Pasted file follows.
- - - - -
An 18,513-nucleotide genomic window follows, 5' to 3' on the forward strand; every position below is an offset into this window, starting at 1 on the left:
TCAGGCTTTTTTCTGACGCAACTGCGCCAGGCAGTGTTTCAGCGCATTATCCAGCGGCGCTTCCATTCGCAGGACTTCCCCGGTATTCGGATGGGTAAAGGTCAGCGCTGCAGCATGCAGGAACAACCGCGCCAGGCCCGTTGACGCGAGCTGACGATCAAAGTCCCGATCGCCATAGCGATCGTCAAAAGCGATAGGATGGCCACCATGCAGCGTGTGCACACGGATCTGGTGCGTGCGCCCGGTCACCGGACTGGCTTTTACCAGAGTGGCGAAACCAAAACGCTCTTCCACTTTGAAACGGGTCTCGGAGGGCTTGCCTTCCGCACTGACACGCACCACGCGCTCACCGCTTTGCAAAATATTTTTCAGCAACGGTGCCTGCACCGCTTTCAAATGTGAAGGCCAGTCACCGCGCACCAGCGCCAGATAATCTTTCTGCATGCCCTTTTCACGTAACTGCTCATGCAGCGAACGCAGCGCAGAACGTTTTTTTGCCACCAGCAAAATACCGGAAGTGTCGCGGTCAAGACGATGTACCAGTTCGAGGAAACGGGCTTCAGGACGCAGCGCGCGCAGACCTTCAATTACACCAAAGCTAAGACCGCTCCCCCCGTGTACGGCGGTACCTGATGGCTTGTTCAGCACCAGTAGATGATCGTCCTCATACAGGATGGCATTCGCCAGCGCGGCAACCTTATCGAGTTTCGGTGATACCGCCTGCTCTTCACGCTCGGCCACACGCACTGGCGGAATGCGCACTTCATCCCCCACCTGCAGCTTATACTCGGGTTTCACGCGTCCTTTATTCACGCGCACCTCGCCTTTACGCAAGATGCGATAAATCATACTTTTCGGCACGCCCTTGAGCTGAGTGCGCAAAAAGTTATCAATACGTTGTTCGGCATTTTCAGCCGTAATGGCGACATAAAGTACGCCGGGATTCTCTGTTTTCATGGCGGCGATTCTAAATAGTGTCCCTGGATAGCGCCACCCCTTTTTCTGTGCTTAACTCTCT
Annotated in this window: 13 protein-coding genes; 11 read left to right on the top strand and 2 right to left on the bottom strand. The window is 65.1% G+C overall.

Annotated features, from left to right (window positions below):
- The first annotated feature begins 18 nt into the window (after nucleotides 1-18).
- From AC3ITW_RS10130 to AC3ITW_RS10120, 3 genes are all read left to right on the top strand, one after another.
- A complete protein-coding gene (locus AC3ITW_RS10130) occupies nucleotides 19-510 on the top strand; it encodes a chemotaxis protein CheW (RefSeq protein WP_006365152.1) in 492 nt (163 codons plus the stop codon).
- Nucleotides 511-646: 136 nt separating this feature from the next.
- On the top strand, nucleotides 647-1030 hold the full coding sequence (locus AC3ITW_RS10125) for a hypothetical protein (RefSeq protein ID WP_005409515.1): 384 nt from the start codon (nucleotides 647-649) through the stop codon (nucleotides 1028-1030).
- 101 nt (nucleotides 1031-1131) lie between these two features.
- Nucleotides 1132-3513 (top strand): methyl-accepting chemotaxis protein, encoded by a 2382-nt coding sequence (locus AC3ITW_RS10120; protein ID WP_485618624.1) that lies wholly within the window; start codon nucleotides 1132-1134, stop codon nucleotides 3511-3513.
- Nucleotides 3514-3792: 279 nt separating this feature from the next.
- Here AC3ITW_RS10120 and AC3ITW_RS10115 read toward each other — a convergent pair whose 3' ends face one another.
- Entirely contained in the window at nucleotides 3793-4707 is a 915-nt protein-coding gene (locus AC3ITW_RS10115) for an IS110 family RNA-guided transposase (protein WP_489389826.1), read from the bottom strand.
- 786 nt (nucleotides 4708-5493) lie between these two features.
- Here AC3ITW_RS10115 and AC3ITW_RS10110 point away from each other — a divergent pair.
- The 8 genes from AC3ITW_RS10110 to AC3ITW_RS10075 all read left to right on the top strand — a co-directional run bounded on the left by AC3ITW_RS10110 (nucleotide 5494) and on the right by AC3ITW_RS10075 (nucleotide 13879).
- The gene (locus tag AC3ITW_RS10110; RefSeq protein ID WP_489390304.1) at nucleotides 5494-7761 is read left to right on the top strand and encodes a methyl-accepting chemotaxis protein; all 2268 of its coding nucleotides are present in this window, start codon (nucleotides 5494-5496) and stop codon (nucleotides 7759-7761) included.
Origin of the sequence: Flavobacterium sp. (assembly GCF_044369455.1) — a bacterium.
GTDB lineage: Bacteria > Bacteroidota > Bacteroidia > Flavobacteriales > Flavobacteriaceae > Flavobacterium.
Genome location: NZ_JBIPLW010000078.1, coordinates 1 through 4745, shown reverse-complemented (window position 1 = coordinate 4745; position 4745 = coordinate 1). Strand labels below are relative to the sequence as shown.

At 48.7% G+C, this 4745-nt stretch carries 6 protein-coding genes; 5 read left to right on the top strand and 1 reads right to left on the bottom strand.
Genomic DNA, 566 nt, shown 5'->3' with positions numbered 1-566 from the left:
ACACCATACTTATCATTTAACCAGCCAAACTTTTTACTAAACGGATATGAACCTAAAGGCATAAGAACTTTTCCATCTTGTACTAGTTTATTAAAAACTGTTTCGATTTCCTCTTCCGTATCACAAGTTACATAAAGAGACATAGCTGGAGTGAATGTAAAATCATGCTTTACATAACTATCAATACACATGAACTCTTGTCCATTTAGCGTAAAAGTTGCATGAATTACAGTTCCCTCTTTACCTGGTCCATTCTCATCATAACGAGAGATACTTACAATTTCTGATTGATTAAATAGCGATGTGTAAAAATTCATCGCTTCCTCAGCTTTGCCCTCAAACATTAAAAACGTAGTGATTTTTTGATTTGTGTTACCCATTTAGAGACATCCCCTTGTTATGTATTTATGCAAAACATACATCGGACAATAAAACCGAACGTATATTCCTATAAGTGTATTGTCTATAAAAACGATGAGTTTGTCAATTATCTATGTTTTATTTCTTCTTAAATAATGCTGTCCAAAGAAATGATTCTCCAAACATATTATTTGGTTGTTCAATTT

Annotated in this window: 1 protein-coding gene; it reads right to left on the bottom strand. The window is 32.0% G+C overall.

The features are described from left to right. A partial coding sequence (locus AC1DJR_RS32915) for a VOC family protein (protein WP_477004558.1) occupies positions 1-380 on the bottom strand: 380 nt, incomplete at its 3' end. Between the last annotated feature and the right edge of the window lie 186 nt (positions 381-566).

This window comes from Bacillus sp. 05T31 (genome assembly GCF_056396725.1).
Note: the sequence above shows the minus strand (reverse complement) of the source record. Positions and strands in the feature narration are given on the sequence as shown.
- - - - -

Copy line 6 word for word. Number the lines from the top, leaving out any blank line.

- From AC3ITW_RS10130 to AC3ITW_RS10120, 3 genes are all read left to right on the top strand, one after another.